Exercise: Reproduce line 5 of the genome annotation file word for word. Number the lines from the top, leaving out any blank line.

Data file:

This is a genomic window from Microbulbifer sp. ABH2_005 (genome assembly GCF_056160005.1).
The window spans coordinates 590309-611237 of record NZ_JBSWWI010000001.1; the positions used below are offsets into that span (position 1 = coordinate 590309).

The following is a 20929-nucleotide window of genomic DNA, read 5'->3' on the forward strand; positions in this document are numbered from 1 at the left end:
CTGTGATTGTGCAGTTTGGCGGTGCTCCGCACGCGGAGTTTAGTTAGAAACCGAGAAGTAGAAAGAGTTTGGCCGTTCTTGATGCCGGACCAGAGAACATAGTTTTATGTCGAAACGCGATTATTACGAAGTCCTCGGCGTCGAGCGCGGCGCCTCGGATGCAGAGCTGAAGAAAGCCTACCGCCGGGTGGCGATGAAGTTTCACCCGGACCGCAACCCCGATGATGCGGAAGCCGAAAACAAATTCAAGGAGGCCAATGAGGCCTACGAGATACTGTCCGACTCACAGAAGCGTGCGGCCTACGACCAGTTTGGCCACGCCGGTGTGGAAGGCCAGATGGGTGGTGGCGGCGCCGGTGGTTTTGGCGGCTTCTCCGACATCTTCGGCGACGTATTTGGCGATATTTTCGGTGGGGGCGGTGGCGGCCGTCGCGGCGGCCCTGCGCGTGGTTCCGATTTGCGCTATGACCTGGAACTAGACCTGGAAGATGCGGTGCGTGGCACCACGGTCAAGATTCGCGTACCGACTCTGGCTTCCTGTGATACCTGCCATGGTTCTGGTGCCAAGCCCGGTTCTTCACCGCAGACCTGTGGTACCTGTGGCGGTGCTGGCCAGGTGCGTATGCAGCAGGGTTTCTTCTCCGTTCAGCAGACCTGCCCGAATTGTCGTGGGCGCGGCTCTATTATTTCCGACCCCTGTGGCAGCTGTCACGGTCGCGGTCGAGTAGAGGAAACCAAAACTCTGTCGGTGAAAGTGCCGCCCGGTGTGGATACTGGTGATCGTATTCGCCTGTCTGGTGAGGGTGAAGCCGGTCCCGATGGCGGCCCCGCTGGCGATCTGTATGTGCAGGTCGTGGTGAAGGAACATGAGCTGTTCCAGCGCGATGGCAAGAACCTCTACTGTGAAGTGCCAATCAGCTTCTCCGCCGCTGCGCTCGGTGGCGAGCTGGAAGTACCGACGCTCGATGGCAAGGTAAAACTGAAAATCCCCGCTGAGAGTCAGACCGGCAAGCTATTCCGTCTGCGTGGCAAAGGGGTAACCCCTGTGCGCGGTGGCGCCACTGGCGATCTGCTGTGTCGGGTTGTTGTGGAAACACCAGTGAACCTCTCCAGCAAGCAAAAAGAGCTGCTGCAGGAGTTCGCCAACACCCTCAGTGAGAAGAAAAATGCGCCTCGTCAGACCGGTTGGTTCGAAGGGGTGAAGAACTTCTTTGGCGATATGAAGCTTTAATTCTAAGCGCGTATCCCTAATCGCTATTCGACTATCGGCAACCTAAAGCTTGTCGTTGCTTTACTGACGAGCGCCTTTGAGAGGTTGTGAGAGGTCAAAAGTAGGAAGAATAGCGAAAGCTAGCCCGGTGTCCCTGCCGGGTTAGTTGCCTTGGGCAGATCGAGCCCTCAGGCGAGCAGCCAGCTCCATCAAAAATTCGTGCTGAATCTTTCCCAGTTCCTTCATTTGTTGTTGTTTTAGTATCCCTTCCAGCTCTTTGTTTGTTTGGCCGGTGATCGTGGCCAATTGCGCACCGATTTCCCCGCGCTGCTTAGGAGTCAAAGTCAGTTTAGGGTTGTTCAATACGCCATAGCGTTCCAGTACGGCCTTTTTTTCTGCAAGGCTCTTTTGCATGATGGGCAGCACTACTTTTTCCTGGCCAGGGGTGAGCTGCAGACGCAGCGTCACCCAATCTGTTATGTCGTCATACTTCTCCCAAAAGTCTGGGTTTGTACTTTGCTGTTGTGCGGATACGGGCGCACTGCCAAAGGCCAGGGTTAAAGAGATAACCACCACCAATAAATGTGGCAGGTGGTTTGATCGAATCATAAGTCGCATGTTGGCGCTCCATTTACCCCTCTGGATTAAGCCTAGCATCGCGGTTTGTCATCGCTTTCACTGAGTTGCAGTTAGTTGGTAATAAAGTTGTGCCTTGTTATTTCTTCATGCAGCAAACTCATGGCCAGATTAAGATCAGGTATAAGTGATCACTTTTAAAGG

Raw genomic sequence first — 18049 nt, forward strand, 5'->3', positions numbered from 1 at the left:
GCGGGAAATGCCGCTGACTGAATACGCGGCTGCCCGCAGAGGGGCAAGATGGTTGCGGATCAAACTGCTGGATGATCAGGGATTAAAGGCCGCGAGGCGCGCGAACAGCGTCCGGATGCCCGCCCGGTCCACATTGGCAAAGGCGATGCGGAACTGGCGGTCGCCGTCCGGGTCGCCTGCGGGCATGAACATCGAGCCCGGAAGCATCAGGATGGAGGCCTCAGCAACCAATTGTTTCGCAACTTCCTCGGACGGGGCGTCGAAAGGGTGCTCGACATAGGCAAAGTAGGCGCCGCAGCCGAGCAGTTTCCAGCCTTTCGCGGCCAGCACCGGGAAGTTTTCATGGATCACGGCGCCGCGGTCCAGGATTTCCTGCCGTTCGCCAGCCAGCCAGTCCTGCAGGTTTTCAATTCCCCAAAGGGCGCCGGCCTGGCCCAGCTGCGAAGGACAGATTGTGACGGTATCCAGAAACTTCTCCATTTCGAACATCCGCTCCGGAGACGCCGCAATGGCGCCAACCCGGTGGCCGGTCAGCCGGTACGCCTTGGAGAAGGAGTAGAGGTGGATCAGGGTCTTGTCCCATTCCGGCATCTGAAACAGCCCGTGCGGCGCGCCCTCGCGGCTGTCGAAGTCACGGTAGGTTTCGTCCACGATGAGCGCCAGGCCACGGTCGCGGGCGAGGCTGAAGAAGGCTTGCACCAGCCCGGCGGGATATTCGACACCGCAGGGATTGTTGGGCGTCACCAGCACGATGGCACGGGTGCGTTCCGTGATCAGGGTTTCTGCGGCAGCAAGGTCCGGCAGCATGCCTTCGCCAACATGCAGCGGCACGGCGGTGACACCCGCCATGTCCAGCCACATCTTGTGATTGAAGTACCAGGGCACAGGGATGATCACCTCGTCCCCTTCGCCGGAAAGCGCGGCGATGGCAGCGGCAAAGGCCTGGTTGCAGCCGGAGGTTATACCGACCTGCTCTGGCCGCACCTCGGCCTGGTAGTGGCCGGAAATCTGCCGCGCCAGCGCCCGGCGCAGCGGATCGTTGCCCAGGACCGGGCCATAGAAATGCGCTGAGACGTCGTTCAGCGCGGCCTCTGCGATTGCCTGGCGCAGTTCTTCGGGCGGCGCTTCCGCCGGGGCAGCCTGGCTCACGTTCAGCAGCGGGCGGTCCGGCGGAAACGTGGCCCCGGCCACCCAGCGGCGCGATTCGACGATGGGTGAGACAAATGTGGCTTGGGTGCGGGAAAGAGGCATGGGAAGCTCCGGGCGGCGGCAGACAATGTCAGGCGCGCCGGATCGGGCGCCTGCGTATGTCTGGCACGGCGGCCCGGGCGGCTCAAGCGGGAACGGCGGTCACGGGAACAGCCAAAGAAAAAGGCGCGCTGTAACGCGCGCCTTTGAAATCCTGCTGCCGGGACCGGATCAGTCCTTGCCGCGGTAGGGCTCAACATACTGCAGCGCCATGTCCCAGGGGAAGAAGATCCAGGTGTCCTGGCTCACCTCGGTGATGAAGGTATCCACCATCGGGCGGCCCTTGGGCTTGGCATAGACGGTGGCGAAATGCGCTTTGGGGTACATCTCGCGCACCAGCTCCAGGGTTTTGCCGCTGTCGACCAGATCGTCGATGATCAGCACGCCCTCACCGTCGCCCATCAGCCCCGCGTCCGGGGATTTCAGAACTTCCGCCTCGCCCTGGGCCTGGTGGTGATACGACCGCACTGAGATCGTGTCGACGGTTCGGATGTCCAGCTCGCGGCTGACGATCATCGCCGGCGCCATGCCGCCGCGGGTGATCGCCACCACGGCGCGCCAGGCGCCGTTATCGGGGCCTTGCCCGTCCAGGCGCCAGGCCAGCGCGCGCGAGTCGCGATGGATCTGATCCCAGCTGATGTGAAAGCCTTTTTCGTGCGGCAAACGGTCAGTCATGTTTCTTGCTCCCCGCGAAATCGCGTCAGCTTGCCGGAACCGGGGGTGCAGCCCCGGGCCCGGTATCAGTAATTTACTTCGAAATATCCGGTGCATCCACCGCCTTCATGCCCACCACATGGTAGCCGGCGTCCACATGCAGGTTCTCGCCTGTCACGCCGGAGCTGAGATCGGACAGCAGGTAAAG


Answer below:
Raw genomic sequence first — 18049 nt, forward strand, 5'->3', positions numbered from 1 at the left: